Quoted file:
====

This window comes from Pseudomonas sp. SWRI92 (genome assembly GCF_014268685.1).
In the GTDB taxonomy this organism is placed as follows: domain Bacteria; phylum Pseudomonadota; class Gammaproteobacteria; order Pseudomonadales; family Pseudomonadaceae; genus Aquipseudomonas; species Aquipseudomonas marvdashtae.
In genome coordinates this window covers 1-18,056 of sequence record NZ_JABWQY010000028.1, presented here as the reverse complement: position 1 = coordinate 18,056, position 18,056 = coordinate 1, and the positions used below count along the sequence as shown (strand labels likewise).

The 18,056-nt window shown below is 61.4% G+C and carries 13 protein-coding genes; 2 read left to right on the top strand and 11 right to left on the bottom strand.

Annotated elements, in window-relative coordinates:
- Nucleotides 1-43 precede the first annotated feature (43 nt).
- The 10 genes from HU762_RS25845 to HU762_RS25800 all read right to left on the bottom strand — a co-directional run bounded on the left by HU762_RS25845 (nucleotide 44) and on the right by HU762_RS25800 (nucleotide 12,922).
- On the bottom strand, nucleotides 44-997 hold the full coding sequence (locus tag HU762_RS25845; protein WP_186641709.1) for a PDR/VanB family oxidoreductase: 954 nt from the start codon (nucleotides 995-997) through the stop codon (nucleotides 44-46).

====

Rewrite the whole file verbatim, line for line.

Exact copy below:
This window comes from Pseudomonas sp. SWRI92 (genome assembly GCF_014268685.1).
In the GTDB taxonomy this organism is placed as follows: domain Bacteria; phylum Pseudomonadota; class Gammaproteobacteria; order Pseudomonadales; family Pseudomonadaceae; genus Aquipseudomonas; species Aquipseudomonas marvdashtae.
In genome coordinates this window covers 1-18,056 of sequence record NZ_JABWQY010000028.1, presented here as the reverse complement: position 1 = coordinate 18,056, position 18,056 = coordinate 1, and the positions used below count along the sequence as shown (strand labels likewise).

The 18,056-nt window shown below is 61.4% G+C and carries 13 protein-coding genes; 2 read left to right on the top strand and 11 right to left on the bottom strand.

Annotated elements, in window-relative coordinates:
- Nucleotides 1-43 precede the first annotated feature (43 nt).
- The 10 genes from HU762_RS25845 to HU762_RS25800 all read right to left on the bottom strand — a co-directional run bounded on the left by HU762_RS25845 (nucleotide 44) and on the right by HU762_RS25800 (nucleotide 12,922).
- On the bottom strand, nucleotides 44-997 hold the full coding sequence (locus tag HU762_RS25845; protein WP_186641709.1) for a PDR/VanB family oxidoreductase: 954 nt from the start codon (nucleotides 995-997) through the stop codon (nucleotides 44-46).